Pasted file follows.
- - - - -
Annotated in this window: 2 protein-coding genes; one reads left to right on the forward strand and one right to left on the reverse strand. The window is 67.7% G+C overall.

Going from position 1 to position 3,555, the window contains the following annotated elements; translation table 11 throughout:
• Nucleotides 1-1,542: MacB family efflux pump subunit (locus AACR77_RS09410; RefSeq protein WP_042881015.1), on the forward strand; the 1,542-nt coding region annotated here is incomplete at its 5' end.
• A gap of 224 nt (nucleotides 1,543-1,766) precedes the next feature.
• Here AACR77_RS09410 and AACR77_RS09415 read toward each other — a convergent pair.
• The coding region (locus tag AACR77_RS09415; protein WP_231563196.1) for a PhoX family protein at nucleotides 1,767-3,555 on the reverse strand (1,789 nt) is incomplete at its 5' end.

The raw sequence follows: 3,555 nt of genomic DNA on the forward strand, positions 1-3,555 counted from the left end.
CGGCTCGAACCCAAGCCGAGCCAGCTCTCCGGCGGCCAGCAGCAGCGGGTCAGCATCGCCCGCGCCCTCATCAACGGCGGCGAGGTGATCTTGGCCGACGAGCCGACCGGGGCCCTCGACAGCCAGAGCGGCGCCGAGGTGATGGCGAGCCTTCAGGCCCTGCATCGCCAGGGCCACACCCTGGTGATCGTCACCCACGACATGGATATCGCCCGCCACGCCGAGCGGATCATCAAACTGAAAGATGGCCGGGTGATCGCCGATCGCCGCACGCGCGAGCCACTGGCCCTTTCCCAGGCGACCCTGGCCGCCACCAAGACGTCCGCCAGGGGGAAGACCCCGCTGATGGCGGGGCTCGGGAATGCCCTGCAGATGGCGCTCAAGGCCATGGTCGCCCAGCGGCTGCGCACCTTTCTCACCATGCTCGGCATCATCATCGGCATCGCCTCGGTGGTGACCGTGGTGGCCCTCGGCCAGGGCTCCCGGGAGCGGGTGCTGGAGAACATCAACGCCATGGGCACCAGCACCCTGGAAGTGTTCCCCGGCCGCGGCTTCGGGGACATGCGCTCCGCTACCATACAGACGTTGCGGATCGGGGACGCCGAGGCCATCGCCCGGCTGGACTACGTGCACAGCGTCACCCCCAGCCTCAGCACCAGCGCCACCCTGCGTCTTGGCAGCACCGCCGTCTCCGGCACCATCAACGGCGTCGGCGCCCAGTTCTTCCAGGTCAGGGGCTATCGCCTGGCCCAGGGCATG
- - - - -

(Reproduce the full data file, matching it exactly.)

Annotated in this window: 2 protein-coding genes; one reads left to right on the forward strand and one right to left on the reverse strand. The window is 67.7% G+C overall.

Going from position 1 to position 3,555, the window contains the following annotated elements; translation table 11 throughout:
• Nucleotides 1-1,542: MacB family efflux pump subunit (locus AACR77_RS09410; RefSeq protein WP_042881015.1), on the forward strand; the 1,542-nt coding region annotated here is incomplete at its 5' end.
• A gap of 224 nt (nucleotides 1,543-1,766) precedes the next feature.
• Here AACR77_RS09410 and AACR77_RS09415 read toward each other — a convergent pair.
• The coding region (locus tag AACR77_RS09415; protein WP_231563196.1) for a PhoX family protein at nucleotides 1,767-3,555 on the reverse strand (1,789 nt) is incomplete at its 5' end.

The raw sequence follows: 3,555 nt of genomic DNA on the forward strand, positions 1-3,555 counted from the left end.
CGGCTCGAACCCAAGCCGAGCCAGCTCTCCGGCGGCCAGCAGCAGCGGGTCAGCATCGCCCGCGCCCTCATCAACGGCGGCGAGGTGATCTTGGCCGACGAGCCGACCGGGGCCCTCGACAGCCAGAGCGGCGCCGAGGTGATGGCGAGCCTTCAGGCCCTGCATCGCCAGGGCCACACCCTGGTGATCGTCACCCACGACATGGATATCGCCCGCCACGCCGAGCGGATCATCAAACTGAAAGATGGCCGGGTGATCGCCGATCGCCGCACGCGCGAGCCACTGGCCCTTTCCCAGGCGACCCTGGCCGCCACCAAGACGTCCGCCAGGGGGAAGACCCCGCTGATGGCGGGGCTCGGGAATGCCCTGCAGATGGCGCTCAAGGCCATGGTCGCCCAGCGGCTGCGCACCTTTCTCACCATGCTCGGCATCATCATCGGCATCGCCTCGGTGGTGACCGTGGTGGCCCTCGGCCAGGGCTCCCGGGAGCGGGTGCTGGAGAACATCAACGCCATGGGCACCAGCACCCTGGAAGTGTTCCCCGGCCGCGGCTTCGGGGACATGCGCTCCGCTACCATACAGACGTTGCGGATCGGGGACGCCGAGGCCATCGCCCGGCTGGACTACGTGCACAGCGTCACCCCCAGCCTCAGCACCAGCGCCACCCTGCGTCTTGGCAGCACCGCCGTCTCCGGCACCATCAACGGCGTCGGCGCCCAGTTCTTCCAGGTCAGGGGCTATCGCCTGGCCCAGGGCATG